It seems like one of those ambiguous, mystical sayings that can never be really explained. That shouldn’t be explained, like a Zen koan or a joke that loses it’s power if you have to break down the punchline. But it isn’t. It’s actually a very practical observation.
Firstly, if you ask most people, “How do you breathe?”, they’ll tilt their head and look confused. That’s because most people don’t know how they breathe. They don’t even think about it. Me included. The only time I’m aware of how I’m breathing is (sometimes) when I meditate in the morning, and at odd times throughout the day. And most people certainly don’t know how they live: their words and actions aren’t a derivative of purpose, deliberate intention or principle. Literally, they don’t know how they breathe, and they have no awareness of how—or how they would like to—live.
Secondly, you could break the types of breathing down (loosely) into two camps. There is the shallow, short breaths that arise from the chest and shoulders. And there is the long, deep breaths that arise from the stomach and diaphragm. Most people, most of the time inhabit the first camp. Their breath comes short and sharp. It is fast, driven by emotion and impulse. And most people live in a similar way. Driven by their emotions and impulses. They live as they breathe; unthinkingly.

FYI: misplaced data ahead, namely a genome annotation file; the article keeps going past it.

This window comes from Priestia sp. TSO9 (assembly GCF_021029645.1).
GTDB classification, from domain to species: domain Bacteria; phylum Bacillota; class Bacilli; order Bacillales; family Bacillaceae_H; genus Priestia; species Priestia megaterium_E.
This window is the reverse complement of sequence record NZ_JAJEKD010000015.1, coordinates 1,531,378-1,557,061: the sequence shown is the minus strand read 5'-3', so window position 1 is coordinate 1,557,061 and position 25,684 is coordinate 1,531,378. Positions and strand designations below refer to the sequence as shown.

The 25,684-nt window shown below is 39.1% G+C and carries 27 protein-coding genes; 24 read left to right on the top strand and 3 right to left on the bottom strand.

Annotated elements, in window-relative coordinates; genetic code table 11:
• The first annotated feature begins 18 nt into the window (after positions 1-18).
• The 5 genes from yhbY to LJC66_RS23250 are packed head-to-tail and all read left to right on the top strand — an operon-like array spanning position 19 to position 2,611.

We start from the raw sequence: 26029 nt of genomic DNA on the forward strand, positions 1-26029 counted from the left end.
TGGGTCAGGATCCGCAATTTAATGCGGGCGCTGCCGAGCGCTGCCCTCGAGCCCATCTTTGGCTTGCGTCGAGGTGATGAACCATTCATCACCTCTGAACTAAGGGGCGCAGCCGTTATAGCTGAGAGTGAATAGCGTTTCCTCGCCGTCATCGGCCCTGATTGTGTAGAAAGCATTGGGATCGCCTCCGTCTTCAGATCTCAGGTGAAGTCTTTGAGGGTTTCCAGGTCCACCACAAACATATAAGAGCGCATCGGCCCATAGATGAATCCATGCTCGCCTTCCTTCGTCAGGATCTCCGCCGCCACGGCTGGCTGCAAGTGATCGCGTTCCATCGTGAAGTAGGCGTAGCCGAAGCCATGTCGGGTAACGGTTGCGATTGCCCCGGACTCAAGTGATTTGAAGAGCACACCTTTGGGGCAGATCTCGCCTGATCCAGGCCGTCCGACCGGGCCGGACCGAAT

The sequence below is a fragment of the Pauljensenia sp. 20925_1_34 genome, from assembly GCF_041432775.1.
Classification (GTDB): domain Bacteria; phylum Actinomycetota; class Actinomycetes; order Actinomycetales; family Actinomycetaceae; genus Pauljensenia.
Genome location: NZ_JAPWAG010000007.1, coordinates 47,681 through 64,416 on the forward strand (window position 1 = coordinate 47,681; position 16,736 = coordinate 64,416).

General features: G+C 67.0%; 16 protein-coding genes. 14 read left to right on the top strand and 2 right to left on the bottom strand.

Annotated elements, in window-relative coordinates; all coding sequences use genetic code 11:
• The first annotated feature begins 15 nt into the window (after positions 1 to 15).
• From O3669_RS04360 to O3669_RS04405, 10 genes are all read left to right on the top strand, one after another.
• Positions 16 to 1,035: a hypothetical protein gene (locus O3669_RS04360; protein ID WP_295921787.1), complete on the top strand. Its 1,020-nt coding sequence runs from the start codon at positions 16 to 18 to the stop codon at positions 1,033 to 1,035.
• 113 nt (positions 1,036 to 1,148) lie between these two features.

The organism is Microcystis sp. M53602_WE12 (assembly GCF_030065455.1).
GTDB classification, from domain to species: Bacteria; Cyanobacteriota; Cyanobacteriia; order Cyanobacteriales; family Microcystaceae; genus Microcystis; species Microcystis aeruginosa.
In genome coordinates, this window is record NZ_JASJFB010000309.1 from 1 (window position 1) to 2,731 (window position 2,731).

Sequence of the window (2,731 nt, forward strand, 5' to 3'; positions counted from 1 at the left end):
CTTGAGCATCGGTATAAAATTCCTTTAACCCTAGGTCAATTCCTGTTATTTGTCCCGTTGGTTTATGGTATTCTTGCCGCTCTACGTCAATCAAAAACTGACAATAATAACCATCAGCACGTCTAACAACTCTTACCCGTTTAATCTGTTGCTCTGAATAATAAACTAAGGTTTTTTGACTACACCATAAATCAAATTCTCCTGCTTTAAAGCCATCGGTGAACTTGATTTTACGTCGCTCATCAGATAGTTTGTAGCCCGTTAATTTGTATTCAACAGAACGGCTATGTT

People in the second camp, those who breathe long and deep, are the ones whose actions and words originate from long and deep thought. They have reasons, principles, ethics, and it is these things, rather than reactive impulses and emotions, that drive their existence.
Exploring this brings an interesting insight to mind. If how you breathe truly is how you live, then you have two options for improving your life. You can either try to change your life—this is what most self-help gooroos advocate—by building habits, engineering your environment, monitoring your patterns of thought and information consumption and processing, that sort of thing. Or, you can work on your breathing. You can take some time to learn the different types of breath, and attempt to master the most fundamental action of existence: breathing.
Both work. But one is way, way easier than the other.